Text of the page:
Sunken Meadow Beach

Sunken Meadow Beach

Cape Cod jetty

Jetty in Falmouth

Whether you’re watching a glassblowing presentation at the enchanting Sandwich Glass Museum, going whale watching off Provincetown, or planning a day of birding at the Welfleet Bay Wildlife Sanctuary, where nature trails wind through salt marsh, pine woods, heathland, and freshwater ponds, Cape Cod is an unforgettable trip. While dreaming up your agenda, check out these books.

sealife The tides of the North Atlantic are the world’s highest, and they reveal a world of amazing seashore life–from jellies and sea anemones, to clams and crabs, to seaweeds and lichens. With some 300 crisp, vibrant color photographs and brief, precise descriptions, A Photographic Guide to Seashore Life in the North Atlantic: Canada to Cape Cod makes it easier than ever to identify Atlantic seashore life from Canada to Cape Cod.
j7112 Encounters with the ocean dominate Cape Cod, from the fatal shipwreck of the opening chapter to his later reflections on the Pilgrims’ landing and reconnaissance. Along the way, Thoreau relates the experiences of fishermen and oystermen, farmers and salvagers, lighthouse-keepers and ship captains, as well as his own intense confrontations with the sea as he travels the land’s outermost margins. Chronicles of exploration, settlement, and survival on the Cape lead Thoreau to reconceive the history of New England—and to recognize the parochialism of history itself.

Book Fact Friday – Environmental Conflict

From chapter 3 of The Battle for Yellowstone:

It is estimated that 30 million buffalo once inhabited the United States. In a matter of decades this number was reduced to 23 single animals. There were two main causes of this: first, they were the focus of mass hunting and second, the U.S. government ordered them slaughtered in order to starve the Native Americans as a military strategy. The 23 surviving buffalo made their home in Yellowstone and eventually swelled their numbers to about 4,000—today they make up the “Yellowstone herd.”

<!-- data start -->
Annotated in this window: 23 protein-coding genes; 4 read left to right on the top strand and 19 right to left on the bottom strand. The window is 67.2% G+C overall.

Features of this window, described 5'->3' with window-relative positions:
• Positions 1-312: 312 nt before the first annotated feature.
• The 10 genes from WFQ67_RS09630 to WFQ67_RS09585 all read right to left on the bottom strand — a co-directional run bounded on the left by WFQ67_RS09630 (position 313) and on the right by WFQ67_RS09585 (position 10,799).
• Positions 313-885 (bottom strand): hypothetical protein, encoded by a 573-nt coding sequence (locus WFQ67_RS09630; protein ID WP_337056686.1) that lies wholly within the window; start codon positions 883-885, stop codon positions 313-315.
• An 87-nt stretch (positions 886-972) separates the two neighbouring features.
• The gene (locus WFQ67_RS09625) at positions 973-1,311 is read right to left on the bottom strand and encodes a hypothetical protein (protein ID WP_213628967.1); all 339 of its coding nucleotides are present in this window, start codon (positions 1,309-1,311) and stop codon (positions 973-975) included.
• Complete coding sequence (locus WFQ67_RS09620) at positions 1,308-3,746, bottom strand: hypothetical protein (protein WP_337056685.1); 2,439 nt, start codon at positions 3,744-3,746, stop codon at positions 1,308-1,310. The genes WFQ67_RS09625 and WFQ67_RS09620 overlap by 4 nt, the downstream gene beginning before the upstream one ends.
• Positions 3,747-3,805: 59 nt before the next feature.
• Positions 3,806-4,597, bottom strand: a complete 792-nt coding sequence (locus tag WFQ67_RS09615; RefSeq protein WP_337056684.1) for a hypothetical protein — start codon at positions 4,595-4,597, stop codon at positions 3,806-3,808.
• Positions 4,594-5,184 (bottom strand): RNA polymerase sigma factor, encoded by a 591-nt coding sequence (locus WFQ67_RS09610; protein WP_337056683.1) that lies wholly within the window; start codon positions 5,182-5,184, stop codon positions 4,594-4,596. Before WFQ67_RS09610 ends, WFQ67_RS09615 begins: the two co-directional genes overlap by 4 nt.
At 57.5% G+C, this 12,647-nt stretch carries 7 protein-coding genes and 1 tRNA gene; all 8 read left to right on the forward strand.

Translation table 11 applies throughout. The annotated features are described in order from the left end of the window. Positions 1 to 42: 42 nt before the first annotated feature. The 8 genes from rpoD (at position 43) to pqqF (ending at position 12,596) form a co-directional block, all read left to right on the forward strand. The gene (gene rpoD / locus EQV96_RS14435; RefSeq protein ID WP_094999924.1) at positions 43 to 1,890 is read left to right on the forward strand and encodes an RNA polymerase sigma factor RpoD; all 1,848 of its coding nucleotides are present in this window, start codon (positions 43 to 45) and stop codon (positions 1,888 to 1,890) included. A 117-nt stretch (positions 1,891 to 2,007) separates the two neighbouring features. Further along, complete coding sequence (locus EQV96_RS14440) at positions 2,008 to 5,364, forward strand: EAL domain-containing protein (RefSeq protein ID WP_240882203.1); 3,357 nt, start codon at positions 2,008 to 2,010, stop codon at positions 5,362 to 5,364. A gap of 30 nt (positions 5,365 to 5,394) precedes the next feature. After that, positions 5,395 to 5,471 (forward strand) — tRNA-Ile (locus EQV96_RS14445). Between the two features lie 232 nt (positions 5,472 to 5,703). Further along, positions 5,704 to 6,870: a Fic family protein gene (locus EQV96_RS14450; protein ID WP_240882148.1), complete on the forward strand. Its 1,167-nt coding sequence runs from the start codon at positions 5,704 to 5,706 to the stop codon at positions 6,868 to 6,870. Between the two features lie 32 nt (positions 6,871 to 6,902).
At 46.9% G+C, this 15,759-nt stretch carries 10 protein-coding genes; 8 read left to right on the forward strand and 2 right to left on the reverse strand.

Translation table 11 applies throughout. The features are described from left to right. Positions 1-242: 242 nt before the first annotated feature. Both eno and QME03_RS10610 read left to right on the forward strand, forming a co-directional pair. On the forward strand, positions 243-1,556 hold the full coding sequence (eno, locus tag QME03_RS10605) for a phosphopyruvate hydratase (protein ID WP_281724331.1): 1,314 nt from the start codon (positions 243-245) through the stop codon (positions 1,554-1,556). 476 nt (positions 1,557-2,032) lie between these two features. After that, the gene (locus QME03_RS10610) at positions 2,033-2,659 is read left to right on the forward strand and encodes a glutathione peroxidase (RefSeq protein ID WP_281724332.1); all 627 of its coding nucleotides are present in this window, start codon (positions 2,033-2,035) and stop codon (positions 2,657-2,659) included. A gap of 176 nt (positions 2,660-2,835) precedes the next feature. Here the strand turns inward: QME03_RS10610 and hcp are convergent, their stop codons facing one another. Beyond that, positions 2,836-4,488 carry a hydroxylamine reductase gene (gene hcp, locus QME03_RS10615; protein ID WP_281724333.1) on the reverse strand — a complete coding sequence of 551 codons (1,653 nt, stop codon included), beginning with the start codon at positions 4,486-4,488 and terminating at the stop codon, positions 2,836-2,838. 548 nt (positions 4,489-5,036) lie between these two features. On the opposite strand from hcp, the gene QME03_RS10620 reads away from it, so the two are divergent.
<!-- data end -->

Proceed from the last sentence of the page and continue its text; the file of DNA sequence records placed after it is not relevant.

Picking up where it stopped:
The Battle for Yellowstone: Morality and the Sacred Roots of Environmental Conflict
Justin Farrell
Introduction

k10517Yellowstone holds a special place in America’s heart. As the world’s first national park, it is globally recognized as the crown jewel of modern environmental preservation. But the park and its surrounding regions have recently become a lightning rod for environmental conflict, plagued by intense and intractable political struggles among the federal government, National Park Service, environmentalists, industry, local residents, and elected officials. The Battle for Yellowstone asks why it is that, with the flood of expert scientific, economic, and legal efforts to resolve disagreements over Yellowstone, there is no improvement? Why do even seemingly minor issues erupt into impassioned disputes? What can Yellowstone teach us about the worsening environmental conflicts worldwide?

Justin Farrell argues that the battle for Yellowstone has deep moral, cultural, and spiritual roots that until now have been obscured by the supposedly rational and technical nature of the conflict. Tracing in unprecedented detail the moral causes and consequences of large-scale social change in the American West, he describes how a “new-west” social order has emerged that has devalued traditional American beliefs about manifest destiny and rugged individualism, and how morality and spirituality have influenced the most polarizing and techno-centric conflicts in Yellowstone’s history.

This groundbreaking book shows how the unprecedented conflict over Yellowstone is not all about science, law, or economic interests, but more surprisingly, is about cultural upheaval and the construction of new moral and spiritual boundaries in the American West.

Nature Photography Day 2015

Today, Monday, June 15, 2015 is the 10th annual Nature Photography Day! Hosted by The North American Nature Photography Association, it is dedicated to encouraging appreciation for nature and raising awareness of the challenges faced by the natural world through the capturing and sharing of pictures.

NaturePhotoDaySign